The Ball Mount (or Ball Hitch)

The number one way a hitch connects to a trailer for towing is with the ball mount. A ball mount provides compensation for weight distribution and low sway and is economical. However, in high winds or if the weight of the trailer is close to the vehicle’s maximum capacity, you may have challenges. A ball hitch slides into the receiver of a hitch and fastens with a pin and clip.

The ball mount should fit snugly into your hitch receiver. If it is too large, you may need to purchase a reducer sleeve in order to get a snug fit. Additionally, you’ll need to consider the weight rating of your ball mount. Once again, the weight rating should meet or exceed the total weight of your trailer, including the cargo you’ll be carrying.

Lastly, determine the drop or rise needed to ensure your ball sits at the right height to meet your coupler. To figure out how much rise or drop you need, you’ll need to measure the height of your coupler and the height of your hitch receiver. Subtract the receiver tube height from the coupler height. If the resulting number is positive, your ball mount will need to have a rise. If it’s negative, the mount will need to have a drop.

Generally speaking, you will want your hitch ball to sit slightly higher than the coupler to account for the weight of the trailer.

Trailer ball

This is the connection point between your tow vehicle and trailer. This may allow you to link a trailer and vehicle even if they are not perfectly aligned.

While some ball mounts come with a ball already attached, we recommend looking for a mount and ball separately. This will ensure you have a ball that will work well for your situation.

To find the right ball for your setup, you will need to know the weight of your trailer fully loaded, the size of the ball hole in your ball mount, and the size of your trailer coupler. As you might have guessed, the weight capacity of the ball you choose should meet or exceed the weight of your loaded trailer.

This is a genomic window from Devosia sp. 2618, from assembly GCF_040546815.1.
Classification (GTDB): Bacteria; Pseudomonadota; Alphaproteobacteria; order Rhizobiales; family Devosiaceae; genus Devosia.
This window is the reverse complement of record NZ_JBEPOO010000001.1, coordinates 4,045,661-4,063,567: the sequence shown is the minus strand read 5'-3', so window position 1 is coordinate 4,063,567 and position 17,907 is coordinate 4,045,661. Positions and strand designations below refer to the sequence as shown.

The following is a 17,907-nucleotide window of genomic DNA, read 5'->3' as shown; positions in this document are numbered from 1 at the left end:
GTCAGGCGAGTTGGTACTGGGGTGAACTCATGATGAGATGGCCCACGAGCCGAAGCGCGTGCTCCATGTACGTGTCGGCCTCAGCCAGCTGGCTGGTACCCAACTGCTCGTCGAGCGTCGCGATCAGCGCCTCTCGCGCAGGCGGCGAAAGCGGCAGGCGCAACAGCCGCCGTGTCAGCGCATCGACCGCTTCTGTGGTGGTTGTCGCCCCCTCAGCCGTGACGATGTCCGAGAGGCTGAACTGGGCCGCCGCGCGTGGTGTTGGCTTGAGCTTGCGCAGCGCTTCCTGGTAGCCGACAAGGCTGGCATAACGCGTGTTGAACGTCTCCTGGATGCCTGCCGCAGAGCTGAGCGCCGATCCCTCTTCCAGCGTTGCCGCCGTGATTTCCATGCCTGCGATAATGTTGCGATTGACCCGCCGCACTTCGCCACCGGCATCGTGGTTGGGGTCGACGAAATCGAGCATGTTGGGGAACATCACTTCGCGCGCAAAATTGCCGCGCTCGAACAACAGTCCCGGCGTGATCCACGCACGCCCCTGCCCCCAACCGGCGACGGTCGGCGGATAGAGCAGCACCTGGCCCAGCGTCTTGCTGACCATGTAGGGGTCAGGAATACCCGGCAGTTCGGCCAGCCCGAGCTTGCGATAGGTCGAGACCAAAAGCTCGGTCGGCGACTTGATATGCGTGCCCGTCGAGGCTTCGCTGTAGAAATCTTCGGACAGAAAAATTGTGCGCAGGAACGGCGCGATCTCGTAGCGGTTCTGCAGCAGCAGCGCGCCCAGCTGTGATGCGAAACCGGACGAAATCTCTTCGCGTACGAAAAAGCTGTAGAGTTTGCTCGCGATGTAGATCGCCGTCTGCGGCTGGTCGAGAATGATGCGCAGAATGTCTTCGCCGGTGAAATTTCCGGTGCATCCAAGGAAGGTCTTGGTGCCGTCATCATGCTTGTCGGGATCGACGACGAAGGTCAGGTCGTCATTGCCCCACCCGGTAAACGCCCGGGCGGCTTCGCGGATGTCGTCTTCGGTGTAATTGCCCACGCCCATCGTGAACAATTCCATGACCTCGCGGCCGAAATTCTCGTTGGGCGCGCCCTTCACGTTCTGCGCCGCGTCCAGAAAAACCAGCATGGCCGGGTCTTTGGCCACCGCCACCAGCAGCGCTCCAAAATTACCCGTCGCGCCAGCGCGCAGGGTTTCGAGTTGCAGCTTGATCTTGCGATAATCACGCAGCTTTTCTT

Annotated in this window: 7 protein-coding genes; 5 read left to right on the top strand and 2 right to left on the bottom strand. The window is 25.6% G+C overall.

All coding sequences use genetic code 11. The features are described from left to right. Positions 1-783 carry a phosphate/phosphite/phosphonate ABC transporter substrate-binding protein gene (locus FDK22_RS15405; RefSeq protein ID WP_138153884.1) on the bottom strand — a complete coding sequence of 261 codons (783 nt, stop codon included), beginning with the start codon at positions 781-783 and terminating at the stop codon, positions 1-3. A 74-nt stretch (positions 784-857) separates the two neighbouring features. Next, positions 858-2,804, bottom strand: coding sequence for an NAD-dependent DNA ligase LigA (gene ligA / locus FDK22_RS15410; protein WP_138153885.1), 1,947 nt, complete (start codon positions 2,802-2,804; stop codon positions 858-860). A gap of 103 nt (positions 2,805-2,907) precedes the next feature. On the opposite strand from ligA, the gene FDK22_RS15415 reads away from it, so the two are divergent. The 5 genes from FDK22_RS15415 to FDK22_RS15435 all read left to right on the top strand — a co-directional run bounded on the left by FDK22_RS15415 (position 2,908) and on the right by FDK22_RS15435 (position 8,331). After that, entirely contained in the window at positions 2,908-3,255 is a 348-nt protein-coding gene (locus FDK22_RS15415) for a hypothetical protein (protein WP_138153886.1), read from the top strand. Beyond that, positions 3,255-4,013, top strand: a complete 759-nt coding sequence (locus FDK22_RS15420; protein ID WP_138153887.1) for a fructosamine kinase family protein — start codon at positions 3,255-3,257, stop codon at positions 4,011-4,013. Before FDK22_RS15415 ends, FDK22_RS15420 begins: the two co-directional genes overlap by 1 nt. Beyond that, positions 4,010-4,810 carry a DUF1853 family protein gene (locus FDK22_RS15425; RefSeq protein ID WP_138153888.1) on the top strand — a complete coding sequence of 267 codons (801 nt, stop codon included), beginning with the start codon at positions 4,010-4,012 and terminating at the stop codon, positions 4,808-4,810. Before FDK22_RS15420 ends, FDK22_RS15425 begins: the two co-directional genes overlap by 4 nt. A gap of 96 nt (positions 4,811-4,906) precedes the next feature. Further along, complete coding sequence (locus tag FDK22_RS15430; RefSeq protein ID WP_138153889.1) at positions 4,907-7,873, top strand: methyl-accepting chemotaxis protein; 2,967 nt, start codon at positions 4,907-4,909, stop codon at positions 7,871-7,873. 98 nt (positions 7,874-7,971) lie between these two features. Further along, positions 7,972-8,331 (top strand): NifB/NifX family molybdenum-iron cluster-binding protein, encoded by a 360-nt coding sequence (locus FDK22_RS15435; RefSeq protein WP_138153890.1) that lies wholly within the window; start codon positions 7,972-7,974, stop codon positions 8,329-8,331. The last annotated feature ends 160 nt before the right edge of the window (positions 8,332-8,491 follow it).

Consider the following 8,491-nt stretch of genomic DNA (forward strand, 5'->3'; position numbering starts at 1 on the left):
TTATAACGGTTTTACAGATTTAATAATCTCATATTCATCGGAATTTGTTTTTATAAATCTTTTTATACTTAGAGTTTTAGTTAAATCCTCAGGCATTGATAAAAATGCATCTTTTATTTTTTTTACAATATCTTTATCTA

Meanwhile, the coupler size must match the ball size exactly, and the ball hole size should be a perfect fit for the ball the screw into. If the ball hole on your mount is a bit big for the ball you select, you may be able to purchase a reducer to create a tight fit.

Hitch pin and clip:

This is a small metal rod that holds the ball mount in the hitch’s receiver tube.

Safety chains

These keep the trailer from separating completely if your trailer hitch fails.

a fifth wheel trailer at a campground with palm trees

Hitch RV Safety Tips

Now that you know the various components of an RV hitch, as well as the different products, it’s time to cover some vital RV hitch safety tips.

  1. Always triple-check that everything is connected properly and securely before you hit the road (especially your safety chains)
  2. Check your vehicle manufacturer’s recommendations for the maximum load you can tow, and never go above this weight
  3. Be careful of passing vehicles such as large trucks and heavy winds, as these can increase the sway of your trailer as you’re driving. Additionally, avoid driving too fast, as high speeds can also cause heavy sway and make it more difficult to manage your vehicle.
  4. Allow plenty of stopping distance, as it takes longer to stop when you have a trailer attached to the back of your vehicle.
  5. Invest in some tow mirrors to increase your side views and minimize blind spots. These can prove especially helpful when changing lanes.